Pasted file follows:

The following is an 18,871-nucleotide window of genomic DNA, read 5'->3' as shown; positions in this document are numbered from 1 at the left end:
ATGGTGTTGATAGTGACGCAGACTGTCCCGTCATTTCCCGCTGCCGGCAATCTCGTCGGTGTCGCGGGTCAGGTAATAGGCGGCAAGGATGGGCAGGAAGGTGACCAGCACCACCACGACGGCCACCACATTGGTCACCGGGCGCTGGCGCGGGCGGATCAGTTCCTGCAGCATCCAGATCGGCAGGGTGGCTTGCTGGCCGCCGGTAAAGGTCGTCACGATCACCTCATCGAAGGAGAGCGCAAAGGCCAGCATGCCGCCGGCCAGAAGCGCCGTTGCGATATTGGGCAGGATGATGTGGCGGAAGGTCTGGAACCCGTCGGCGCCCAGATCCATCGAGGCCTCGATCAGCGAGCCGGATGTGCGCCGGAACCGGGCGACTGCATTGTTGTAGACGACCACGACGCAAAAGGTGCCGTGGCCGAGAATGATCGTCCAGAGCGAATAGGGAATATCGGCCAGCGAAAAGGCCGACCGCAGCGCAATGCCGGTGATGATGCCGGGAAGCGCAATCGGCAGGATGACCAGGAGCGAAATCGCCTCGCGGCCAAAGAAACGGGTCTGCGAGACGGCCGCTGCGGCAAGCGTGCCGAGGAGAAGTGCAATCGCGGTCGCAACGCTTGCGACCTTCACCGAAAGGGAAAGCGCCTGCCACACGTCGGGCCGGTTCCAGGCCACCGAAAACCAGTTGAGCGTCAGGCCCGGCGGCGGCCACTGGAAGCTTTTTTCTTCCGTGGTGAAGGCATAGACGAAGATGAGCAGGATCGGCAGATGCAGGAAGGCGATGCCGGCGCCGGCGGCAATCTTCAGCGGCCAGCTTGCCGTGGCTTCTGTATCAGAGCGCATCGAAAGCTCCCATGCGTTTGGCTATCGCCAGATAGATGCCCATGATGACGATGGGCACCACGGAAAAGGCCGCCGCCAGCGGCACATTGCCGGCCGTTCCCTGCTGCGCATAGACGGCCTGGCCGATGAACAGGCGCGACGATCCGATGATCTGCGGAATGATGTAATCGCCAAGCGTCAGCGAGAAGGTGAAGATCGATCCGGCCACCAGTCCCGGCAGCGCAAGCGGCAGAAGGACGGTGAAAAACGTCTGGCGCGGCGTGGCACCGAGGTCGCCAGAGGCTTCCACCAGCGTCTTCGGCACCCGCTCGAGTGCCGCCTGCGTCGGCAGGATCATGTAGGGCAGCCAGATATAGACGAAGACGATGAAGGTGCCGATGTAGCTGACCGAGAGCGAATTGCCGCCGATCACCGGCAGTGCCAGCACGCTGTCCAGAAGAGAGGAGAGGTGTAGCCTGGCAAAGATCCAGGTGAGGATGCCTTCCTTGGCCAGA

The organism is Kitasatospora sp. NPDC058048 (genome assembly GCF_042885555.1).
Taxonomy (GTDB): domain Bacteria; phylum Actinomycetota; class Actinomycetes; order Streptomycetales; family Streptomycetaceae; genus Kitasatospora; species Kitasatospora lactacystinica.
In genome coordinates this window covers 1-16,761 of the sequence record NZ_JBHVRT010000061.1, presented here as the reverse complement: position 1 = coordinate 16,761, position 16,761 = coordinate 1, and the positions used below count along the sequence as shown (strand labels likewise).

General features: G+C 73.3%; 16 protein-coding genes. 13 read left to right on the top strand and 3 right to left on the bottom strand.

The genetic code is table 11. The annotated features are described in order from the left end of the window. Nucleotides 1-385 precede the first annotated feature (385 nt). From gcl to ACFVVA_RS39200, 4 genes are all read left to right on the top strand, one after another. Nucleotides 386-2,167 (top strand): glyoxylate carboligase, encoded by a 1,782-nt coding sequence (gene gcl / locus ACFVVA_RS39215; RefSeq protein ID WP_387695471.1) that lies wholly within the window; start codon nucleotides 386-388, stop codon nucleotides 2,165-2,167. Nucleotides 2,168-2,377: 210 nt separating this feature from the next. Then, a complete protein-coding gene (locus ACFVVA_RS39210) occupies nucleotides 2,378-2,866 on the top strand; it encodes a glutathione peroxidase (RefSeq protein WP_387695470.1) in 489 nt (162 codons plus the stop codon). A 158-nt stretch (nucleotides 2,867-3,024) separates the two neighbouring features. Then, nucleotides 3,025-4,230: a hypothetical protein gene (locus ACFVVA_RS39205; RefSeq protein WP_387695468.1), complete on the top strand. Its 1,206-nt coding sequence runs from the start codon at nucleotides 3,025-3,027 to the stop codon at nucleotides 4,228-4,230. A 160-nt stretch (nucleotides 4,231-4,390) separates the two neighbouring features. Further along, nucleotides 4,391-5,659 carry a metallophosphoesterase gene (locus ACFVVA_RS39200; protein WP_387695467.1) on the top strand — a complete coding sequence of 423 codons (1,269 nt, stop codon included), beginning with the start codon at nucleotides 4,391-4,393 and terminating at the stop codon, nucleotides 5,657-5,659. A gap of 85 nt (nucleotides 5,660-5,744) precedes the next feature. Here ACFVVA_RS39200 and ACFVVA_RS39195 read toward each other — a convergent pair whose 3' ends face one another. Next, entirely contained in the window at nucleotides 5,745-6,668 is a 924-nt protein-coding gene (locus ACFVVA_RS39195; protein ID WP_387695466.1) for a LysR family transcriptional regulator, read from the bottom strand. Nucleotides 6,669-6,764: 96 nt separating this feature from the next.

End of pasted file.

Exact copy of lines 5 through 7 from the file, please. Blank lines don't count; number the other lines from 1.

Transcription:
In genome coordinates this window covers 1-16,761 of the sequence record NZ_JBHVRT010000061.1, presented here as the reverse complement: position 1 = coordinate 16,761, position 16,761 = coordinate 1, and the positions used below count along the sequence as shown (strand labels likewise).

General features: G+C 73.3%; 16 protein-coding genes. 13 read left to right on the top strand and 3 right to left on the bottom strand.

The genetic code is table 11. The annotated features are described in order from the left end of the window. Nucleotides 1-385 precede the first annotated feature (385 nt). From gcl to ACFVVA_RS39200, 4 genes are all read left to right on the top strand, one after another. Nucleotides 386-2,167 (top strand): glyoxylate carboligase, encoded by a 1,782-nt coding sequence (gene gcl / locus ACFVVA_RS39215; RefSeq protein ID WP_387695471.1) that lies wholly within the window; start codon nucleotides 386-388, stop codon nucleotides 2,165-2,167. Nucleotides 2,168-2,377: 210 nt separating this feature from the next. Then, a complete protein-coding gene (locus ACFVVA_RS39210) occupies nucleotides 2,378-2,866 on the top strand; it encodes a glutathione peroxidase (RefSeq protein WP_387695470.1) in 489 nt (162 codons plus the stop codon). A 158-nt stretch (nucleotides 2,867-3,024) separates the two neighbouring features. Then, nucleotides 3,025-4,230: a hypothetical protein gene (locus ACFVVA_RS39205; RefSeq protein WP_387695468.1), complete on the top strand. Its 1,206-nt coding sequence runs from the start codon at nucleotides 3,025-3,027 to the stop codon at nucleotides 4,228-4,230. A 160-nt stretch (nucleotides 4,231-4,390) separates the two neighbouring features. Further along, nucleotides 4,391-5,659 carry a metallophosphoesterase gene (locus ACFVVA_RS39200; protein WP_387695467.1) on the top strand — a complete coding sequence of 423 codons (1,269 nt, stop codon included), beginning with the start codon at nucleotides 4,391-4,393 and terminating at the stop codon, nucleotides 5,657-5,659. A gap of 85 nt (nucleotides 5,660-5,744) precedes the next feature. Here ACFVVA_RS39200 and ACFVVA_RS39195 read toward each other — a convergent pair whose 3' ends face one another. Next, entirely contained in the window at nucleotides 5,745-6,668 is a 924-nt protein-coding gene (locus ACFVVA_RS39195; protein ID WP_387695466.1) for a LysR family transcriptional regulator, read from the bottom strand. Nucleotides 6,669-6,764: 96 nt separating this feature from the next.